Telomere dysfunction activates p53-mediated cellular growth arrest, senescence and apoptosis to drive progressive atrophy and functional decline in high-turnover tissues. The broader adverse impact of telomere dysfunction across many tissues including more quiescent systems prompted transcriptomic network analyses to identify common mechanisms operative in haematopoietic stem cells, heart and liver. These unbiased studies revealed profound repression of peroxisome proliferator-activated receptor gamma, coactivator 1 alpha and beta (PGC-1α and PGC-1β, also known as Ppargc1a and Ppargc1b, respectively) and the downstream network in mice null for either telomerase reverse transcriptase (Tert) or telomerase RNA component (Terc) genes. Consistent with PGCs as master regulators of mitochondrial physiology and metabolism, telomere dysfunction is associated with impaired mitochondrial biogenesis and function, decreased gluconeogenesis, cardiomyopathy, and increased reactive oxygen species. In the setting of telomere dysfunction, enforced Tert or PGC-1α expression or germline deletion of p53 (also known as Trp53) substantially restores PGC network expression, mitochondrial respiration, cardiac function and gluconeogenesis. We demonstrate that telomere dysfunction activates p53 which in turn binds and represses PGC-1α and PGC-1β promoters, thereby forging a direct link between telomere and mitochondrial biology. We propose that this telomere–p53–PGC axis contributes to organ and metabolic failure and to diminishing organismal fitness in the setting of telomere dysfunction.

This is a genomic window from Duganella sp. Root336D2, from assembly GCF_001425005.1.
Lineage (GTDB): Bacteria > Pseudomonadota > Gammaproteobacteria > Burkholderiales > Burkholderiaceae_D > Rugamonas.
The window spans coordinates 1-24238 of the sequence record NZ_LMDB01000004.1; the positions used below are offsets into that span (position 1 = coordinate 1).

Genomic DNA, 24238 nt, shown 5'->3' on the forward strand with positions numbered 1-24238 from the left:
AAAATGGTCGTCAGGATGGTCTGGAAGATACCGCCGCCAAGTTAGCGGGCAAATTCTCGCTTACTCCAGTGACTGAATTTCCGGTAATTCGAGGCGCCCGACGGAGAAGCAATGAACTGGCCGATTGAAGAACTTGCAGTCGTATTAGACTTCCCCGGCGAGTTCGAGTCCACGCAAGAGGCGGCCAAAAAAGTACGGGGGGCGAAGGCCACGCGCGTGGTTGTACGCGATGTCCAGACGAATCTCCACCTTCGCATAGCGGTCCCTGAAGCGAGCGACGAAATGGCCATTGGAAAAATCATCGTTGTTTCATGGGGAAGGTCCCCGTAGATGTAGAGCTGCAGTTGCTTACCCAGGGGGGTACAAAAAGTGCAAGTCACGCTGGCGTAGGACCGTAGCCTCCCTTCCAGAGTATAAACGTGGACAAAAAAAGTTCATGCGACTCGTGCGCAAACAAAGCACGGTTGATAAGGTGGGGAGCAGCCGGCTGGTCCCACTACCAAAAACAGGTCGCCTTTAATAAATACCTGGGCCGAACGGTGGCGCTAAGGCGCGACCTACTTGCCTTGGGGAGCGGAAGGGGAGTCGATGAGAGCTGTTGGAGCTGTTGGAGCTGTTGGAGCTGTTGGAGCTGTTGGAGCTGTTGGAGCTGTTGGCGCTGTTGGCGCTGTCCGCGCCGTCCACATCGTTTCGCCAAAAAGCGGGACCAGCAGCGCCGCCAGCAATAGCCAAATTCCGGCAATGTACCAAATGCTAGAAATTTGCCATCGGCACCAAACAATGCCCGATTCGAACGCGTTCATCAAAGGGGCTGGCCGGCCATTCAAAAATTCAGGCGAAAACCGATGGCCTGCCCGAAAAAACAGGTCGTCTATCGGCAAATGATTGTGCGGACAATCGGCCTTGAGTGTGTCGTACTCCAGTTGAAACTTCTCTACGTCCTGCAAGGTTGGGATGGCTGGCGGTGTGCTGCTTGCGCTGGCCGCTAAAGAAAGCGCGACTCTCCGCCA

Access optionsAccess options
Subscribe to Journal
Get full journal access for 1 year
only $3.90 per issue
All prices are NET prices.
VAT will be added later in the checkout.
Rent or Buy article
Get time limited or full article access on ReadCube.
All prices are NET prices.
We thank C. Bianchi, J. Moriarty, K. Marmon and E. Thompson for excellent mouse husbandry and care. We are grateful to B. Spiegelman, P. Puigserver, J. E. Dominy and J. L. Estall for providing Ad-PGC-1α and Ad-GFP virus and helpful comments on the manuscript. We thank G. I. Evan for the p53–ER construct. We appreciate input, critical comments and helpful discussions from many DePinho/Chin lab members, in particular A.-J. Chen, C. Khoo, R. Carrasco, A. Kimmelman, S. Quayle, D. Liu and R. Wiedemeyer. We acknowledge the services of the Mouse Metabolism Cores at Yale (NIH/NIDDK U24 DK-59635) and at Baylor College of Medicine (BCM) and the BCM Diabetes & Endocrinology Research Center (DERC) grant (P30 DK079638). E.S. was supported by the Deutsche Forschungsgemeinschaft and this work and R.A.D. are supported by R01 and U01 grants from the NIH National Cancer Institute and the Robert A. and Renee E. Belfer Foundation. R.A.D. was supported by an Ellison Foundation for Medical Research Senior Scholar and an American Cancer Society Research Professor award. M.L. is a recipient of a postdoctoral fellowship from Fundación Ramón Areces.
The file contains Supplementary Figures 1-11 with legends, Supplementary Materials and Methods, additional references and Supplementary Tables 1-6.